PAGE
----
Wednesday, November 30, 2011

Gingrich vs. Anarchism

David Friedman – son of Milton, father of Patri – speaks at the Junto tomorrow night (Thur., Dec. 1 at 7:30pm).  He’s the dean of anarcho-capitalism, the philosophy that aims to privatize all governmental functions until government ceases to exist. 

That’s the philosophical faction to which I belong, though I’m so easy-going I can be satisfied with mere budget cuts and deregulation...which never occur.  Please attend and meet perhaps the best-suited man in the world to answer questions like, “How could defense be privatized?”  Or, for beginners: “But, like, if there were a bunch of different post offices, wouldn’t like the mail go all in different directions and everything would explode and people would kill each other like in the Middle Ages?”

One “an-cap,” as my young co-ideologues apparently call themselves nowadays, says he plans to wear a bowler hat to the Friedman speech so that he can be found by other an-caps who want to make their numbers known, in contrast to the more-mainstream, vaguely-free-market “asshats” he says he fears will attend.

The current Republican primary race features no full-blown an-cap, but Ron Paul comes close, and even New York Times’ Gail Collins says “You can’t totally dislike” him, which may be as close to an endorsement as we can hope for from the Times.

Meanwhile, Gingrich is surging in GOP voter polls – perhaps deservedly, given his intelligence, command of the issues, and ability to speak to all the major Republican factions, from the Tea Partiers I’ve seen him address downtown to the Catholics (to whose ranks he’s converted), not to mention those who still fondly remember the decentralizing impulses behind the Contract with America.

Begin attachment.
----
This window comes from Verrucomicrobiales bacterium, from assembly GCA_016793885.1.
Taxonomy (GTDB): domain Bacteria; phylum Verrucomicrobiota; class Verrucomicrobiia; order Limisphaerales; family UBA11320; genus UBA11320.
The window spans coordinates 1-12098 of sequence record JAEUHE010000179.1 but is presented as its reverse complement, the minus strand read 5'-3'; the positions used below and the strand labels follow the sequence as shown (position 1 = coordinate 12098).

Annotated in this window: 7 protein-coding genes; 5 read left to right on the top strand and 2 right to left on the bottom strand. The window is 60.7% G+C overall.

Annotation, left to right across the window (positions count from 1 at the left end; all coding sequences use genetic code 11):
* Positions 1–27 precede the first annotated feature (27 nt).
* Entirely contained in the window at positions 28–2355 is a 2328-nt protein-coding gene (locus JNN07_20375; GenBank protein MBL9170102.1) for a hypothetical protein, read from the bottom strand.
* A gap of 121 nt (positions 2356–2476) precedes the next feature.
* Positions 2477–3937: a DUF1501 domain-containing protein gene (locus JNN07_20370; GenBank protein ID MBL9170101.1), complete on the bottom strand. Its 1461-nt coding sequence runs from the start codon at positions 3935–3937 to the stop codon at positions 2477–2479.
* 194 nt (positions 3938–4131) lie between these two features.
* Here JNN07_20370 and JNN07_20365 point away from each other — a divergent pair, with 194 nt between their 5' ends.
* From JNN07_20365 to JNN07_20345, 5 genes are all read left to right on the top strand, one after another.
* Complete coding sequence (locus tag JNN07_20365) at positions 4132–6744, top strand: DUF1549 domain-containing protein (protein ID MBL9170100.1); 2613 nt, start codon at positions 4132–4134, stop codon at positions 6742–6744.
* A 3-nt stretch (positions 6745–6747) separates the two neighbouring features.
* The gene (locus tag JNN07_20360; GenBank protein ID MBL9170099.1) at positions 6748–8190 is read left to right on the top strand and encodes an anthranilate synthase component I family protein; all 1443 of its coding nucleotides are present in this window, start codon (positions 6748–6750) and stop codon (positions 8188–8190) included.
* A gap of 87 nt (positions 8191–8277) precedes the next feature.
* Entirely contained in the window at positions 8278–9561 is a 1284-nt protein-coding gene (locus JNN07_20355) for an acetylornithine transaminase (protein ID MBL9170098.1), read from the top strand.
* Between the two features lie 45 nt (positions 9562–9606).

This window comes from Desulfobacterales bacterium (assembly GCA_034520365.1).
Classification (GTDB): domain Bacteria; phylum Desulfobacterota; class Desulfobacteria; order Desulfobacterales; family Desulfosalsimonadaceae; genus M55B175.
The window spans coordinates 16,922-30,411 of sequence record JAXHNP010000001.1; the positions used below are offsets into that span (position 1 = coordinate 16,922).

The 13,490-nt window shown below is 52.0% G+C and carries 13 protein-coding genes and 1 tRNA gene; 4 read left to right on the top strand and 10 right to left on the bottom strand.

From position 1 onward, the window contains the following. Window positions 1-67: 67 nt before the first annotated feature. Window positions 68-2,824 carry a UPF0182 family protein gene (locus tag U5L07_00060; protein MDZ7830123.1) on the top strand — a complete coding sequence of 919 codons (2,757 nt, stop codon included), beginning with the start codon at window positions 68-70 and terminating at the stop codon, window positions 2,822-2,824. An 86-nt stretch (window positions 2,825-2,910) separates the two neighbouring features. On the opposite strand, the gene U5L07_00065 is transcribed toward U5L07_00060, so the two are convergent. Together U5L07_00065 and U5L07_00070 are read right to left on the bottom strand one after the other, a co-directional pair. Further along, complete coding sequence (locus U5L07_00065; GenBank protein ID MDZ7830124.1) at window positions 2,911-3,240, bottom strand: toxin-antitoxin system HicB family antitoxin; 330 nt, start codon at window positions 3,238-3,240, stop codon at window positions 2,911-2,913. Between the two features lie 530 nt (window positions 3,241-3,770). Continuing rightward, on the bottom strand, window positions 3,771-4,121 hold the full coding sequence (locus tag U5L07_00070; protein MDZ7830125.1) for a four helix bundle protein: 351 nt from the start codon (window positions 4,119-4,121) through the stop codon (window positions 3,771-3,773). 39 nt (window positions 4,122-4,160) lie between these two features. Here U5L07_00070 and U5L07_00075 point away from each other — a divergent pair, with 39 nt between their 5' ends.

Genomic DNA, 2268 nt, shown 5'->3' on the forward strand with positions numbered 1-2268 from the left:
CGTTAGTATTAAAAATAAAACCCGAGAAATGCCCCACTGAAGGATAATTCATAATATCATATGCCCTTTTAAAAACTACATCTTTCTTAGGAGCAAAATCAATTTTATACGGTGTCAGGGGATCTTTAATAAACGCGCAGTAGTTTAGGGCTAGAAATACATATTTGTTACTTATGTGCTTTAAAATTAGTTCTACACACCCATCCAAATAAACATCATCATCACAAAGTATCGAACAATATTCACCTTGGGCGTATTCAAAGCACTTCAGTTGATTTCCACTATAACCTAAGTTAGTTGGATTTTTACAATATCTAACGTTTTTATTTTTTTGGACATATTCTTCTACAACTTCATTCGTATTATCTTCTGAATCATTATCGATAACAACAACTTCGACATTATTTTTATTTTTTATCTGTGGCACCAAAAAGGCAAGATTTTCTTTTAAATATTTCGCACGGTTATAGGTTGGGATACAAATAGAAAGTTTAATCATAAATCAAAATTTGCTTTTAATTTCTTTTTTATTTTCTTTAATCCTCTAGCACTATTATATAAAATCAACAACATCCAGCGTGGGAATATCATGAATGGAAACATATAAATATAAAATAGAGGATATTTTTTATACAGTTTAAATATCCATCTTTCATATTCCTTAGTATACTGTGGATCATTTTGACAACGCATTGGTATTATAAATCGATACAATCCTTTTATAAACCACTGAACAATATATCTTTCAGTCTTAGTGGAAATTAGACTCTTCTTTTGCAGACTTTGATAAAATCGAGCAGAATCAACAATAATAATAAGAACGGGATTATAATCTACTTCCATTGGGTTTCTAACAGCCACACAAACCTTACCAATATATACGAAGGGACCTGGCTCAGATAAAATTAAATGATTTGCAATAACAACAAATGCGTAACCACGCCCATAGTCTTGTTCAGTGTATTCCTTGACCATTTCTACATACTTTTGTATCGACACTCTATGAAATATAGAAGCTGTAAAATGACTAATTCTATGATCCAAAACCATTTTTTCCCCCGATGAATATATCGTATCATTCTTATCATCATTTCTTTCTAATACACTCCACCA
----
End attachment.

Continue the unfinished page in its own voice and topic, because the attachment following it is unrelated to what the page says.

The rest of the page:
And you know I’m a fusionist. 

If the primaries end with Gingrich solidly first and Ron Paul a surprise second, I will just have to hope that the rebellious Paul faction of voters scares Gingrich into dropping his usual arrogant, authoritarian-yet-market-friendly pronouncements and instead saying slightly more radical things like, “Look, it’s perfectly simple: If you want to return to a society of innovation and freedom, Worshington, DC should be shut down altogether and fifty new countries allowed to experiment.  That’s just common sense.”  

If he doesn’t start a nuclear war, he may yet accomplish great things and help save the nation from economic oblivion.  Oh, for the 90s, when nothing Newt did seemed to raise the stakes quite so high.

I will cope by largely ignoring politics for the rest of December after tomorrow’s Friedman speech but at the same time ramping up the Brooklyn Forum events for an opening show in January – and watching the January 3 Iowa caucus for pleasant surprises (or more of the usual anxiety).  

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